Pressure cooker recipes

For speedy, delicious winter comfort food, Simon Hopkinson turns to the pressure cooker.

Beef-and-mushroom pie (serves 4)
Naturally, you can also make this pie filling in the traditional way, cooking everything together slowly either on the stove-top or in the oven but it will take a couple of hours, as opposed to the 25 minutes in
a pressure cooker.

2 beef cheeks, cut into 2cm chunks
2 large onions, roughly, but neatly chopped
10 large flat, dark-gilled mushrooms, roughly, but neatly chopped
1 can beef consommé (approx 400g)—Baxters is a good brand
1tbspn Worcestershire sauce
Scant tspn sea salt
Plenty of freshly ground black pepper
50g butter
40g flour
1 x 320g sheet of all-butter puff pastry
A little beaten egg

Pre-heat the oven to 200˚C/ 400˚F/gas mark 6.

Simply put the first seven ingredients into the pressure cooker, clamp on the lid and bring it up to pressure. Cook for 25 minutes. Strain the resultant broth through a colander into a clean pan and leave the solids to drain for a few minutes.

Tip the meat mixture into a bowl and put to one side, then put the pan of broth onto a low heat and bring up to a simmer. In a small solid pan, melt the butter, stir in the flour and cook this ‘roux’ for about five minutes over a low heat until it’s a sandy colour. Tip this all at once into the hot broth and immediately vigorously whisk together until smooth.

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Simmer for about 10 minutes, stirring occasionally, until nicely thickened. Check for seasoning and stir well into the meat mixture. Tip into a dish, allow to cool for about 30 minutes, then cover with the pastry, trimming it to fit your chosen dish. Brush with beaten egg, decorate the edges if you wish and make 3–4 incisions in the pastry to allow steam to escape.

Bake for 10 minutes, then turn the oven down to 180˚C/ 350˚F/gas mark 4 and bake for a further 30 minutes or so, until the pastry is puffed and golden brown. I love pickled red cabbage with this.


Braised beef cheeks with onions (serves 4)
In contrast to the note above regarding the alternative cooking method, here is a traditional braise, but I have also made this successfully in a pressure cooker, too, with excellent results. Once the meat is cooked and for a paltry 45–50 minutes rather than three hours! simply follow the same instructions thereafter.

1.25kg–1.5kg beef cheeks

Salt and freshly ground white pepper
Flour (to dust beef)
2–3tbspn olive oil or, even better, beef dripping
1kg onions, halved and thinly sliced
2 bay leaves
1tbspn red-wine vinegar
2–3tbspn anchovy essence, or to taste
2tbspn finely chopped parsley (curly, for preference), plus a little extra to garnish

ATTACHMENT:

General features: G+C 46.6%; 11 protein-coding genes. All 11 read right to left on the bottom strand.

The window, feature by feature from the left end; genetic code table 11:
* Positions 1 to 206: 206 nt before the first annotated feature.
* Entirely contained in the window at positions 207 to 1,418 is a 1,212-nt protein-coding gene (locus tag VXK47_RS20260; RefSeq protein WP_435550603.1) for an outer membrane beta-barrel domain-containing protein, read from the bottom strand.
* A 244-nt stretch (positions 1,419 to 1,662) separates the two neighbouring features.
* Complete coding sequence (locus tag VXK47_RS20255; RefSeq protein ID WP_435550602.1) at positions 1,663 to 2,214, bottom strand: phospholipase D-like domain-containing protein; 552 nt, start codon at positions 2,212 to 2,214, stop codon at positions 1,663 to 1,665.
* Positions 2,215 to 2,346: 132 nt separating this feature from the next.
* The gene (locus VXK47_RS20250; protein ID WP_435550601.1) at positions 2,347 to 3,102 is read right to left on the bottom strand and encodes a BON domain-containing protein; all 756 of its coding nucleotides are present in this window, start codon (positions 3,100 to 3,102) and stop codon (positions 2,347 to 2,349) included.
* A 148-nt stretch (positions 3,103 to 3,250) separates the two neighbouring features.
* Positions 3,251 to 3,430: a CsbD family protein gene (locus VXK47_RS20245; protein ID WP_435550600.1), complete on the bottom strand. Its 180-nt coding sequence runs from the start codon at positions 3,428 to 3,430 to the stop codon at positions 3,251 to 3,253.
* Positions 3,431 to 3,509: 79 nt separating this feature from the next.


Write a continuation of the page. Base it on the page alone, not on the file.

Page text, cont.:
Pre-heat the oven to 170˚C/ 325˚F/gas mark 3.

Season the beef well, then evenly dust with flour. Melt the oil/dripping in a large, lidded roomy pot until hot. Lay in the beef cheeks, turn down the heat a little and colour well on all sides, until a rich golden brown. Lift out the meat and remove all fat from the pot with a spoon. Tip in half the onions, return the cheeks to the pot and push them down into the onions. Pop in the bay leaves and cover with the rest of the onions.

Now, take a sheet of greaseproof paper and cut it into a circle slightly bigger than the diameter of the pot lid. Dampen it, lightly grease one side and lightly press it over the onions (greased side down) and also against the side of the pot; this effects a kind of baffle over the ingredients so that steam and juices stay intact, producing a moist, flavoursome result.

Put on the lid, slide the pot into the oven and leave there for one hour.

Have a peek in the pot now and see how the onions are doing; they should be starting to collapse. Don’t disturb them too much, but scrape off any bits that are stuck to the side of the pot. You should, however, be able to see some of the natural juices of the onions seeping out and moistening the assembly.

Replace the paper and lid, return the pot to the oven and continue to cook for a further 1½ hours at 150˚C/300˚F/gas mark 2.

The beef will now be swimming in soft and juicy onions. Push a skewer into one of the cheeks to see how tender it is; there should be little resistance. Lift the cheeks out of the onions, then put them into a small roasting tin and cover with foil. Place the tray in the oven, turn it off and deal with the onions.

First, remove the bay leaves, then stir in the vinegar and anchovy essence, place the pot over a high heat and bring the onions and their juices to a simmer. Quietly reduce this mixture, stirring occasionally until it starts to become a delicious, sticky mass.

To finish the dish, check for seasoning; you shouldn’t need any extra salt, due to the anchovy essence, but I would always add more pepper at this stage, as I like the dish quite so.

Finally, stir in the parsley. Remove the cheeks from the oven (if any meaty juices have been exuded, add them to the onions) and slice them thickly. Arrange onto a hot serving dish and pile the onions over the top.

Sprinkle with extra parsley and serve piping hot, perhaps with creamed potatoes.